Frans Lommen is a Senior Certification Specialist at the Dutch cooperative ZON. The greenhouse vegetable season is drawing to a close in that country. There are a few exceptions. Some growers cultivate lit tomatoes year-round. ZON magazine interviewed Frans.
What does a Certification Specialist's typical working day look like?
"Very generally-speaking, I inspect products. I do so according to the relevant specifications, guidelines, and client demand. I do inspections at ZON. But, mostly I inspect products at the grower, in the field. I am also their point of contact. I advise mainly growers about quality too."
"As ZON inspectors, we must ensure products are inspected and counted. We must also ready them for sale at auction. This is mostly done in the morning or evening, except for the morning supply. Sometimes buyers have complaints. If the product is still at ZON, we will assess the complaint. We will then determine what is to happen to the batch. This decision is made in consultation with growers, buyers, and sellers."
"The introduction of tablets and the rise of WhatsApp are positive developments. We use these to forward photos. As inspectors, we deal with many administrative processes. Digitization has helped. Inspection meetings are also often organized in the evenings. These are for ZON farmers, often by product group."
The Dutch supply of greenhouse vegetables is coming to an end. What was your experience of the season?
"It was a season with peaks and troughs. The extremely hot, dry weather caused a lot of problems for growers. They had issues with viruses and insects, like lice, whiteflies, tomato leafminers, and thrips. Leeks, in particular, were targeted by thrips. This was the case last year too. The greenhouses had various problems with insects."
"Many problems were encountered in tomato cultivation. The hot weather caused these. We are currently dealing with this. The quality is not always good. There are, for instance, hollow fruit and inferior cluster structure."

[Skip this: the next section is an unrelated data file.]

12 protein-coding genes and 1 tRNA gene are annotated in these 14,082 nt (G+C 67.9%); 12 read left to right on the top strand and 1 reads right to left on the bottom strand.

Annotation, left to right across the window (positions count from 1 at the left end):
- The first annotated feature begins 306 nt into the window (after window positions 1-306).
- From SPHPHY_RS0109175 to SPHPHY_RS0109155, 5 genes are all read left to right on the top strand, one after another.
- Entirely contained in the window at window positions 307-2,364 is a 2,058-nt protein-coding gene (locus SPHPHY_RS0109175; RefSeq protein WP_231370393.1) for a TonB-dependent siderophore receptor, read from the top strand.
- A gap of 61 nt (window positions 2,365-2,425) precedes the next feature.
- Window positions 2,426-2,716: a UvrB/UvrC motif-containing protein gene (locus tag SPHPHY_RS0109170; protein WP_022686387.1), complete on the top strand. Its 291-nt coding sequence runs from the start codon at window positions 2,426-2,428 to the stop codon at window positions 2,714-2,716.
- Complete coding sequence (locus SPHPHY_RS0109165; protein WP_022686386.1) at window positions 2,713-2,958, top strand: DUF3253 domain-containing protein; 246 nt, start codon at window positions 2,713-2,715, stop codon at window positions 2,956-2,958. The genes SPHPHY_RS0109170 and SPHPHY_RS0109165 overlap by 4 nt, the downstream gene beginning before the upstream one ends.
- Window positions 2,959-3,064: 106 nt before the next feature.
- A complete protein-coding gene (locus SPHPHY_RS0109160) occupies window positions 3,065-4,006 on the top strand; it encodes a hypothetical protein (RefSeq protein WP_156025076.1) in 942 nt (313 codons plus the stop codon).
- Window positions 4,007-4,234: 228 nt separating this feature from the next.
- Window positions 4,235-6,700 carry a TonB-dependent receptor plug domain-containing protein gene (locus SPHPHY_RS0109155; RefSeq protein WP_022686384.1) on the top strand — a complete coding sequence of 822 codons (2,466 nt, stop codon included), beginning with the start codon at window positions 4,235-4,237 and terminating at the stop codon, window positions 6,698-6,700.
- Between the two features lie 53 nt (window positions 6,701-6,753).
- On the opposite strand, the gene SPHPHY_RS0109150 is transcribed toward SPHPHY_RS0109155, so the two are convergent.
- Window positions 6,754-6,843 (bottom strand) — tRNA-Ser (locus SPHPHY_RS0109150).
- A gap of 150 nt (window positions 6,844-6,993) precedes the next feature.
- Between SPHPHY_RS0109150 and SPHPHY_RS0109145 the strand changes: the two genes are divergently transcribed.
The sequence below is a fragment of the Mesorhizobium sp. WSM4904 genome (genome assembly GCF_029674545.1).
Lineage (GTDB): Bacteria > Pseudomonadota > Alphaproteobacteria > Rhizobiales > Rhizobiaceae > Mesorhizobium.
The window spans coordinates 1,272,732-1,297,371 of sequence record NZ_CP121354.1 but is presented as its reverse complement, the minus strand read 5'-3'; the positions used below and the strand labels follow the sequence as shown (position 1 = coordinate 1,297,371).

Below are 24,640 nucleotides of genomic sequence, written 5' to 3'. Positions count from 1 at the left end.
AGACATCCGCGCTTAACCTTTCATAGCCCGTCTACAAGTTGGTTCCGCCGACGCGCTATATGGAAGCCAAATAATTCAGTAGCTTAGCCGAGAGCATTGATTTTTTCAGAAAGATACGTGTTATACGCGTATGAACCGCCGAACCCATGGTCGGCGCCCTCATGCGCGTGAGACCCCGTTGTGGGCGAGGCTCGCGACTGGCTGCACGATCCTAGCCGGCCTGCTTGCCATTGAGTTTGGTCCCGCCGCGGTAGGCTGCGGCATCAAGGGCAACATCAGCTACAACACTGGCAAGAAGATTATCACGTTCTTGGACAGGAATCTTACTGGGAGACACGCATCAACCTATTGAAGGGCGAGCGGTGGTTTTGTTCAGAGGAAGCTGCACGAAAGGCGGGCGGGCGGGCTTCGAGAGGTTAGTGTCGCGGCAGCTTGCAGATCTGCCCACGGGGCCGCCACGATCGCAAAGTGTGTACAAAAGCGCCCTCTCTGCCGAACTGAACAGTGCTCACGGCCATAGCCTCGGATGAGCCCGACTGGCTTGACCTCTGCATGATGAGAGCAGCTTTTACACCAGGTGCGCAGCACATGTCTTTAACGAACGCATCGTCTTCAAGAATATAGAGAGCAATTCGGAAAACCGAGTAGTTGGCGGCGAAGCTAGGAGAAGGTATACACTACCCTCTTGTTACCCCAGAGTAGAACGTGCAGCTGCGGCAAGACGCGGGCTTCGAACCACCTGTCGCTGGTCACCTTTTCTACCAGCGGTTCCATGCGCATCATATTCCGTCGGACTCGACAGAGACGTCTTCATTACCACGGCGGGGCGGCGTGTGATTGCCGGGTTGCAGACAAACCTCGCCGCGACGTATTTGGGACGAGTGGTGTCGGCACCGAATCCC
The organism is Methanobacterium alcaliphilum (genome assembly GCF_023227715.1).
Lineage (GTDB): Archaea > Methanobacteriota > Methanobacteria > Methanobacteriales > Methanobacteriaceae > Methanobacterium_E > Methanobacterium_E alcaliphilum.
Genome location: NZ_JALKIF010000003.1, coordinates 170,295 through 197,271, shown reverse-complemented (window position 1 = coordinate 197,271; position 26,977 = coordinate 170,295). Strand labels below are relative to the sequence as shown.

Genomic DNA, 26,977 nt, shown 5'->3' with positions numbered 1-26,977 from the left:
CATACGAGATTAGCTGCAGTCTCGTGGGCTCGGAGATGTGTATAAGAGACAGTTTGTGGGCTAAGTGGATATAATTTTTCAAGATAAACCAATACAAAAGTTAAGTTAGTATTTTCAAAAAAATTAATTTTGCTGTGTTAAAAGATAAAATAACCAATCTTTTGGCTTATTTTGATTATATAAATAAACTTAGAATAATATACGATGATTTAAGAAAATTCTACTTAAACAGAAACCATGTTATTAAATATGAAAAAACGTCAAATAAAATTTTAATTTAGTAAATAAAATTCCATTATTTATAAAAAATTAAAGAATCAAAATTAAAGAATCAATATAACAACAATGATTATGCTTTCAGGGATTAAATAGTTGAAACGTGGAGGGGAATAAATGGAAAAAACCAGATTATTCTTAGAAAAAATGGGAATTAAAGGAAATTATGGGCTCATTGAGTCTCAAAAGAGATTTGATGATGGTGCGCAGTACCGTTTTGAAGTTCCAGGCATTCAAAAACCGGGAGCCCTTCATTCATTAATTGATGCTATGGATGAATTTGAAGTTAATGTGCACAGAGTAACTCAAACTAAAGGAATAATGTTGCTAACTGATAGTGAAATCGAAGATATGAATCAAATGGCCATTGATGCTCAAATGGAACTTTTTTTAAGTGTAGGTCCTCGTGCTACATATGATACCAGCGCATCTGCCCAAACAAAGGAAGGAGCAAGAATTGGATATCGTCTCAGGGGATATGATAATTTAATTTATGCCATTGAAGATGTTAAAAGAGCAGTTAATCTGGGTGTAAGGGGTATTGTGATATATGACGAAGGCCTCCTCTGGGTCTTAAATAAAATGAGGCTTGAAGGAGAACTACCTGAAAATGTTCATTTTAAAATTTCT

"Farmers also had to contend with staff shortages this season. The high turnover means that the laborers sometimes lack the right knowledge. They do not know how to handle the product - during the growth period as well as during harvesting. You can cause considerable damage to, for example, bell peppers. These must be cut off correctly. They must also be laid in the box, not thrown in."
The first Spanish products - cucumbers - are coming into the auction house. How do their quality and freshness fare, despite the long journey?
"This product was harvested, at most, four days ago. They are already packaged once they reach ZON. But their quality and freshness are good. If a quality issue arises, we communicate with Piet Crienen -'our man in Spain'. We send him an inspection report and photos."
"Obviously, (Auction Sales Manager) Els van Herpen is also involved in this. This great partnership always finds a solution. Staff and clients/buyers are pleased with this initiative."
Are there quality differences compared to the Dutch products?
"In general, the Spanish products are good. There are a few positive differences. Spanish bell peppers never have peel discoloration. They are always of good color. You also seldom see stalk rot with these bell peppers. This is because the air in Spain is dry."
"Spanish courgettes are of excellent quality. This product is cultivated in tunnels in Spain. They suffer less damage from, among other factors, the weather. Dutch courgettes do, however, glisten more. Perhaps due to the 'ZON pride'."
Do you carry out extra checks or consider distinctive characteristics with Spanish products?
"We inspect them in the same way as we would Dutch products. They must be of high quality - that is beyond dispute. This rule applies to both Spanish and Dutch products."
Source: ZON Magazine